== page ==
Warns national charity

Fields in Trust say over 6.1 million people in Great Britain do not have a park or green space within an accessible ten-minute walk from home, with the total provision of green space per person expected to decline substantially by 2033.  
Recent research from the charity who campaign for everyone to have access to a park or green space within a ten-minute walk, now reveals that we need 4,000 new local green spaces by 2033 just to prevent green space provision declining from current levels. The charity warns that without urgent planning reform, the Government’s commitment to providing everyone with an accessible 15-minute walk to nature will fall short.
Fields in Trust has been advocating the need for quality accessible green spaces since they were founded in 1925, recognising that local parks and green spaces bring communities together, providing places for recreation, socialising, tranquillity, and a connection to the natural world. Building on their annual Green Space Index, first released in 2019, the national charity have analysed walkability to local green spaces and found that around one in ten people have difficult walking access to them, with decades of poor planning choices being a driving factor behind the current situation, with proximity to nature only getting worse.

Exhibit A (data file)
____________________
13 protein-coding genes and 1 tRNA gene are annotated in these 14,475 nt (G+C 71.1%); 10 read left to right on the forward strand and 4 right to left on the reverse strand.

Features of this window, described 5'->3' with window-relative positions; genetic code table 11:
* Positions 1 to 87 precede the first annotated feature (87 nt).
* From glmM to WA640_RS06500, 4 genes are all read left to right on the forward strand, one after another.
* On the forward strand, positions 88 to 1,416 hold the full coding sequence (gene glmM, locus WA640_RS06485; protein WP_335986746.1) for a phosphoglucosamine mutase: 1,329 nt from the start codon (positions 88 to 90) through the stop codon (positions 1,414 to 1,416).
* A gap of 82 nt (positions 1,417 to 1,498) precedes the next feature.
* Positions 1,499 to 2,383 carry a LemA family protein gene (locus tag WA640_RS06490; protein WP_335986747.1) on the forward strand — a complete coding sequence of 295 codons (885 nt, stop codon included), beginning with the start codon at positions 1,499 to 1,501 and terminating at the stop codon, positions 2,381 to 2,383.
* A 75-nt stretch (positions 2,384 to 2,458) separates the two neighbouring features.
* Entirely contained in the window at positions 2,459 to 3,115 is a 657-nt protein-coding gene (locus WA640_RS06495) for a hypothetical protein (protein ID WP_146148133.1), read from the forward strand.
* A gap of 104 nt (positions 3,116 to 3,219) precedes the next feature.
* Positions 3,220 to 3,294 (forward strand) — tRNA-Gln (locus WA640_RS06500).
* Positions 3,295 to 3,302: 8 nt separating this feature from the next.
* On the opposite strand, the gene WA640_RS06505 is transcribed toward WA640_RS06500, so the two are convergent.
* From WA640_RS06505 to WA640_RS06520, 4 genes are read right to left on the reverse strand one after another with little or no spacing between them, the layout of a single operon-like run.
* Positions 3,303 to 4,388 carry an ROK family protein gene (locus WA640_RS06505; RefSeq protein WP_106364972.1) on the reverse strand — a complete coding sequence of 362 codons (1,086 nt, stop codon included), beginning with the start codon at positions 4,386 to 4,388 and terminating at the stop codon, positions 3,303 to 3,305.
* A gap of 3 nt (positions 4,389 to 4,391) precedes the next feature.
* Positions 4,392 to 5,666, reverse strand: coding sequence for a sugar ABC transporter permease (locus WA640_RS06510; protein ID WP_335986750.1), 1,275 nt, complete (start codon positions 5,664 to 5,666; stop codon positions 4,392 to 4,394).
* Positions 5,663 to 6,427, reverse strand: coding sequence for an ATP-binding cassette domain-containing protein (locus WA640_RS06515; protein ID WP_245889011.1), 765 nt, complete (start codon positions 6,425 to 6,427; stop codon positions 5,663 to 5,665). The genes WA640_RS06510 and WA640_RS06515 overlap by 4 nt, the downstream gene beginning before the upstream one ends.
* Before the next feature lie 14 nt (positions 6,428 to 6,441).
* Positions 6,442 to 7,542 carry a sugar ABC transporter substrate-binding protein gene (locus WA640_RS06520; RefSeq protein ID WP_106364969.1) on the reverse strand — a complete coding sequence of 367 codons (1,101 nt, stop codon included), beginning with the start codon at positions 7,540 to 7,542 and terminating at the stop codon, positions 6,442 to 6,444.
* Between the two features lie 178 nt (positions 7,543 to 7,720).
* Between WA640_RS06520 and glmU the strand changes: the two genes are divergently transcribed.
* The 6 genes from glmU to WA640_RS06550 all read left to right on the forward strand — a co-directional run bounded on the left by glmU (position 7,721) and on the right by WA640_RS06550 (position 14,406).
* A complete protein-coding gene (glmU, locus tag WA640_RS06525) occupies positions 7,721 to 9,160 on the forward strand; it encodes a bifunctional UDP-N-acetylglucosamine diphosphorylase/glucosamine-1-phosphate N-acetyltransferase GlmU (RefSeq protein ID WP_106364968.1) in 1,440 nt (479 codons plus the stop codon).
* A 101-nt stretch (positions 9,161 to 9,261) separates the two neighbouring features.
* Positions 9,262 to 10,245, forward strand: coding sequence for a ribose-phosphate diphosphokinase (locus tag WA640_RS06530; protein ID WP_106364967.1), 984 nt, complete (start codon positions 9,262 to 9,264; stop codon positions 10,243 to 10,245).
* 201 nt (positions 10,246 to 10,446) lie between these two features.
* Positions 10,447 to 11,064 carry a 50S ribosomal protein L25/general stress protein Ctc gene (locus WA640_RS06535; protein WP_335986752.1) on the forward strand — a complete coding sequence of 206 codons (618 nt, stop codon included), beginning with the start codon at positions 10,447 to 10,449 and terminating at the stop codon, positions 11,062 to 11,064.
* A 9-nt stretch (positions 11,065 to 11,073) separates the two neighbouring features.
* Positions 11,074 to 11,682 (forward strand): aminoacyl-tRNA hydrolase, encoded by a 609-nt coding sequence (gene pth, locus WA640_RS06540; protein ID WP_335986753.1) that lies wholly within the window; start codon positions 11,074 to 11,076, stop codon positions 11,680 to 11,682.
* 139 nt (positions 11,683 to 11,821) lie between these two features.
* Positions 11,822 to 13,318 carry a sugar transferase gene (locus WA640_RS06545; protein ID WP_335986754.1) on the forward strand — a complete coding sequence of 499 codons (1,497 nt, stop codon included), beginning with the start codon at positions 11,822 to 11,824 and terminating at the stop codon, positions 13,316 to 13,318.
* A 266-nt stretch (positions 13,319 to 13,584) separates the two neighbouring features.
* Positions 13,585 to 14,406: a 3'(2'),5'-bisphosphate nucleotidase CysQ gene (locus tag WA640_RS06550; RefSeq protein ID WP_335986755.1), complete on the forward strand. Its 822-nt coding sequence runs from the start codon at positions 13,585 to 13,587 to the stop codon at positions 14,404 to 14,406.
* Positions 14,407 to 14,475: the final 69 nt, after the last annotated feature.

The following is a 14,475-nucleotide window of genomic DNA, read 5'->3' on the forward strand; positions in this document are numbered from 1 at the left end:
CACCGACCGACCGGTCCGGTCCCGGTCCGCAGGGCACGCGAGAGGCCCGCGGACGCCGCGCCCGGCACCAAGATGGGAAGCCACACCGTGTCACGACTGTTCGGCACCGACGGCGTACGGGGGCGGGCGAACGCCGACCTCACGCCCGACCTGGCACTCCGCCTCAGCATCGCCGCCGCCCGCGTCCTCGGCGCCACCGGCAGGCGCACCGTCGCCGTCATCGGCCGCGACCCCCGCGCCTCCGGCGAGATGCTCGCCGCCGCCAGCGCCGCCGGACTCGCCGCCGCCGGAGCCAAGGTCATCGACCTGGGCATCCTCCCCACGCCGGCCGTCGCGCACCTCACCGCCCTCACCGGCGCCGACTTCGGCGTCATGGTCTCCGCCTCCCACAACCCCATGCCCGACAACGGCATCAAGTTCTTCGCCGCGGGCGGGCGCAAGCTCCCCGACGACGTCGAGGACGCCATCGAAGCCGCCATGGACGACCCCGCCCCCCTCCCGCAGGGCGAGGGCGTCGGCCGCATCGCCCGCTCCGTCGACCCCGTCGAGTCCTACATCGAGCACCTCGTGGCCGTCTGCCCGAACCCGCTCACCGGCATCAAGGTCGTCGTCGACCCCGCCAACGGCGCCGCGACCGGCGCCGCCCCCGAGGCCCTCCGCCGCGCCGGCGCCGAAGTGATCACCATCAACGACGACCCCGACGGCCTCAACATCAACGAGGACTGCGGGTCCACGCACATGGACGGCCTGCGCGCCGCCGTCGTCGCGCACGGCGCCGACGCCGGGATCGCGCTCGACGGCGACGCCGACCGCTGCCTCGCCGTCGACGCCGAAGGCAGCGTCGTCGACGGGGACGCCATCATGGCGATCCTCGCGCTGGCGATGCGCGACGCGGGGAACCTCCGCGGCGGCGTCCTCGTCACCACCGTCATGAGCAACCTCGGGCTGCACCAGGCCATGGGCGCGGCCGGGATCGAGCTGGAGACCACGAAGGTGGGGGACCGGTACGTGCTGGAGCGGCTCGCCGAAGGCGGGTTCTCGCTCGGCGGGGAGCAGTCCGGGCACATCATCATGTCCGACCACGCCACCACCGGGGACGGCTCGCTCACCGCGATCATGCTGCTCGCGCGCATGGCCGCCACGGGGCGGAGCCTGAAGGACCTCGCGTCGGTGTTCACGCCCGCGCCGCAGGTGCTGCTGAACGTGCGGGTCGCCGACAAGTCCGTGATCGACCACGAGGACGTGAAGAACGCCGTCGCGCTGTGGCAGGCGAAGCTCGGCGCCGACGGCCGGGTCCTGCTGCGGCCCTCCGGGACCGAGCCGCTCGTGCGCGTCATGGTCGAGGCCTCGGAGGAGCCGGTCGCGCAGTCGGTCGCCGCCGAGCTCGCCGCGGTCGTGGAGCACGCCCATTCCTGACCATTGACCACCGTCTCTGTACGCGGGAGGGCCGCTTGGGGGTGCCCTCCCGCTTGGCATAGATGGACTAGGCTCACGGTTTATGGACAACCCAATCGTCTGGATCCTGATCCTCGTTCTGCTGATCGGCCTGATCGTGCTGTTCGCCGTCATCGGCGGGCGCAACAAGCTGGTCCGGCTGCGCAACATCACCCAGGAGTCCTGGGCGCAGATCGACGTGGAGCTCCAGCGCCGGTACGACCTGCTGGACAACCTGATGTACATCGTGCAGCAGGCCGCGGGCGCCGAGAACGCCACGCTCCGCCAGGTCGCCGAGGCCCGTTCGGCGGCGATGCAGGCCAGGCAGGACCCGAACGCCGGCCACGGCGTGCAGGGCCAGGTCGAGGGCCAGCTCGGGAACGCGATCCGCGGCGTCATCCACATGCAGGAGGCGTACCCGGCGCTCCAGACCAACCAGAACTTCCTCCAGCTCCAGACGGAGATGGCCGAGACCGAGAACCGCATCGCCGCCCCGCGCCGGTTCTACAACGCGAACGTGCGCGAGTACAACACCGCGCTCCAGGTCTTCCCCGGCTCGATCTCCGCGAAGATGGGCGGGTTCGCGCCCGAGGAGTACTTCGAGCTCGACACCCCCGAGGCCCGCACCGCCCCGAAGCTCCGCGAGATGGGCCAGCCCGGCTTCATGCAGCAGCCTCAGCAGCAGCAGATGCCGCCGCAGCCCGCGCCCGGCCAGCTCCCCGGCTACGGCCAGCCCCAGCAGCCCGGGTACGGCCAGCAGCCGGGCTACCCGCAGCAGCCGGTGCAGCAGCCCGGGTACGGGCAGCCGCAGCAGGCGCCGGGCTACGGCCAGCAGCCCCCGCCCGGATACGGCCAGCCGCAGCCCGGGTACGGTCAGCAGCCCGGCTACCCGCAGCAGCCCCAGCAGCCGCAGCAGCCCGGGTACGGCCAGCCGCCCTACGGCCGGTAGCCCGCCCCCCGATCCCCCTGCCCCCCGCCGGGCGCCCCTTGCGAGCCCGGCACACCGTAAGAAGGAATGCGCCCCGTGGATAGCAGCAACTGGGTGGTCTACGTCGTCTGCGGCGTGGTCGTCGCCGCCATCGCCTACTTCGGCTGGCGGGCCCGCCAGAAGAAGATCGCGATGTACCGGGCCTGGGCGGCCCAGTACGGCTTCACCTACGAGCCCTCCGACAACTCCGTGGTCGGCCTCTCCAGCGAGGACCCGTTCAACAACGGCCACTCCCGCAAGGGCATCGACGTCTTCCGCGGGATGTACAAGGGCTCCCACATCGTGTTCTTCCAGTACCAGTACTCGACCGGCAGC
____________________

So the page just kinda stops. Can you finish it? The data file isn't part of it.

Since its inception, they say the Green Space Index has acted as an annual barometer of publicly available park and green space provision. Some local councils use the Green Space Index to help them understand how much public park and green space residents have access to, and, based on the Fields in Trust proposed minimum requirement of 24 square metres of green space per person, whether this space is sufficient. To date, around 75% of local authorities recognise the importance of having this minimum amount of space, with a substantial number committing to making it a reality.